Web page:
The Tribunal held that the employer’s refusal to provide an explanation for the recording of the points and/or the repeated refusal to remove them, notwithstanding assurances by the employer that the matter would be resolved, was a breach of the implied term of trust and confidence.  It was held that the employer had a duty to clearly explain how the points were allocated and which scale was used and that it was a breach of trust and confidence not to do so.   Furthermore, once allocated there had been a complete failure on the part of the employer to explain how long the points were likely to last and how they could be removed.

The Tribunal upheld our client’s claim following a hearing and found that the employer had breached the implied term of trust and confidence by its actions, that the employee had resigned in response to the breach and had acted promptly in doing so.  A significant financial settlement was negotiated for our client following the outcome of the Tribunal hearing.

Unlawful Race Discrimination

Representing a client whose employment had transferred automatically under the Transfer of Undertakings (Protection of Employment) Regulations 2006 (“TUPE”) to another company.  The new company raised issues over an alleged gap in the employee’s employment history. The employee provided evidence to account for the gap. The company from which he had transferred had also carried out employment checks on him which were satisfactory.   The new employer nevertheless instructed the employee not to attend work and subsequently issued his P45.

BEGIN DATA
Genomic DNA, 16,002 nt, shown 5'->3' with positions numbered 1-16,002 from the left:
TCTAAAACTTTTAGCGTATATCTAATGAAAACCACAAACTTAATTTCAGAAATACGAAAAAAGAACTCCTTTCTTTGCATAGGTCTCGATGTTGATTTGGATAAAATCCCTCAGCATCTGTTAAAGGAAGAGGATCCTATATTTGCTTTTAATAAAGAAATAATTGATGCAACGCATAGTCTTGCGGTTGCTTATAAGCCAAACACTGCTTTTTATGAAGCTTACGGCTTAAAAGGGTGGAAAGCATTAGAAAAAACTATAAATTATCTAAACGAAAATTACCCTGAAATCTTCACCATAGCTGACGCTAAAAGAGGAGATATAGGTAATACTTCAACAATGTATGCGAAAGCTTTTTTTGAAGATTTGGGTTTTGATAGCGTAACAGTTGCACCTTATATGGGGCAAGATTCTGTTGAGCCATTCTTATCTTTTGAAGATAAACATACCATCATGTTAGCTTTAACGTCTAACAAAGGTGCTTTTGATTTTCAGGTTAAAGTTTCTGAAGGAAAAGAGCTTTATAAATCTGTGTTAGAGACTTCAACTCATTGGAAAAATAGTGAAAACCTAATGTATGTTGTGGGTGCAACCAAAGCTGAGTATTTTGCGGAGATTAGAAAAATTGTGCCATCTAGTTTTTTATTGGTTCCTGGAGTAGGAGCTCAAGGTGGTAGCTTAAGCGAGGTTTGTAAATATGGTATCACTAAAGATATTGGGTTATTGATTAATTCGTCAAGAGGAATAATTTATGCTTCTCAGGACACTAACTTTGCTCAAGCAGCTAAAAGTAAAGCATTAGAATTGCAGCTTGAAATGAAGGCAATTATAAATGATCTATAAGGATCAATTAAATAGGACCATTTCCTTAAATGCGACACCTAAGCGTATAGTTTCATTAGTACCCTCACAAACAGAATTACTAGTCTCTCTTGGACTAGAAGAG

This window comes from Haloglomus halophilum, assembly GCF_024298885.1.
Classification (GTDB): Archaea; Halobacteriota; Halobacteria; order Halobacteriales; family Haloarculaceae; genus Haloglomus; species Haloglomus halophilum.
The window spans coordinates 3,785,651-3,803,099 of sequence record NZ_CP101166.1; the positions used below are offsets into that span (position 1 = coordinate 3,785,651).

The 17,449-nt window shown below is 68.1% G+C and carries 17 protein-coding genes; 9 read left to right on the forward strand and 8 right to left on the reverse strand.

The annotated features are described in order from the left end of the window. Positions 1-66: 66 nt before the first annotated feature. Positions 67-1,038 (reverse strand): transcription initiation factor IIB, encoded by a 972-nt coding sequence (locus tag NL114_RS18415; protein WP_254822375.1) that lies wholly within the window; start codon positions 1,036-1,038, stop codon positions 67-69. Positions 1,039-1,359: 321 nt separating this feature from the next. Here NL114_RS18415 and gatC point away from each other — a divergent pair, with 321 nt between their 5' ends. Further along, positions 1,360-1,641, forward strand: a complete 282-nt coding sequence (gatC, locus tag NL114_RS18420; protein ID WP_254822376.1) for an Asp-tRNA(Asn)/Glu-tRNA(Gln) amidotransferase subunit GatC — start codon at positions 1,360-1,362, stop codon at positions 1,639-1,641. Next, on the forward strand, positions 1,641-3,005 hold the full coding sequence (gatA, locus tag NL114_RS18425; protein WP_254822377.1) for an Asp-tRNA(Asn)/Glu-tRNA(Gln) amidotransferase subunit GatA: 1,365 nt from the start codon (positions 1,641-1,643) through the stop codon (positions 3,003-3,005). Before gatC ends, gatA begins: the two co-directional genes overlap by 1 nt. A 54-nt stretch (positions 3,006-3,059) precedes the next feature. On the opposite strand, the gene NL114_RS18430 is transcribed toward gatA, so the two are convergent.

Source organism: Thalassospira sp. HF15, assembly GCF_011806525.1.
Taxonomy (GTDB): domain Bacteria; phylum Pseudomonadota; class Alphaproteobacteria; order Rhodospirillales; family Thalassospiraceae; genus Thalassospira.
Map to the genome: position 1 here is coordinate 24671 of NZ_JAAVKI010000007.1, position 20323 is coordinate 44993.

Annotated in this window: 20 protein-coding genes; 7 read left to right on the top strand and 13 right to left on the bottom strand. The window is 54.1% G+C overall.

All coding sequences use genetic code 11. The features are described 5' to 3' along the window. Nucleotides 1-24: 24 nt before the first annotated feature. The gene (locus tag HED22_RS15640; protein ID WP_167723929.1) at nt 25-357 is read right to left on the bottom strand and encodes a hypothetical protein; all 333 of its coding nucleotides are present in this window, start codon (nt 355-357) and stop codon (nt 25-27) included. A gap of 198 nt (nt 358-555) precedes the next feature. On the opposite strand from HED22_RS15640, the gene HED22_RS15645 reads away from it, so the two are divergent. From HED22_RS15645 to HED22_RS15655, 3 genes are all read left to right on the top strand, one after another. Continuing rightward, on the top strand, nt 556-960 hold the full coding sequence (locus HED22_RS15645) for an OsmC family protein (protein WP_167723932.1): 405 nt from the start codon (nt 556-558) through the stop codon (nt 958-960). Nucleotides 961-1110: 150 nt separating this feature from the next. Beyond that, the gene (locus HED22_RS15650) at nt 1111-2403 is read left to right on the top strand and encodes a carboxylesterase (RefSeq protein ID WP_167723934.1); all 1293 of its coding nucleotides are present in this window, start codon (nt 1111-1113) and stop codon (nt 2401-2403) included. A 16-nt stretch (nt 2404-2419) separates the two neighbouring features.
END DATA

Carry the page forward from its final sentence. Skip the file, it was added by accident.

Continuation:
Claims of unfair dismissal and unlawful race discrimination were brought on the basis that the employee was of Jamaican origin and had been treated less favourably than a comparator.  A financial settlement was secured for the client before the matter reached a full Employment Tribunal Hearing.

Unlawful disability discrimination

Our client suffered from multiple sclerosis and was registered as disabled. She had been offered a job subject to satisfactory references and a health questionnaire.  When she completed the health questionnaire the client stated that she considered herself disabled and that her disability was multiple sclerosis.  One question asked about her absences over the last two years and she confirmed that she had had no absences.  She advised her new employer by email that she had occasionally be permitted to work from home when her condition was symptomatic.

The employer requested references from her previous employer and also details of her absence record. The client invited the new employer to request any further clarification or details of her sickness record and disability that it may require.

However, the job offer was  withdrawn and the client was accused of having been dishonest when completing the health questionnaire by not including periods when she had been allowed to work from home as “absences” from work on the form.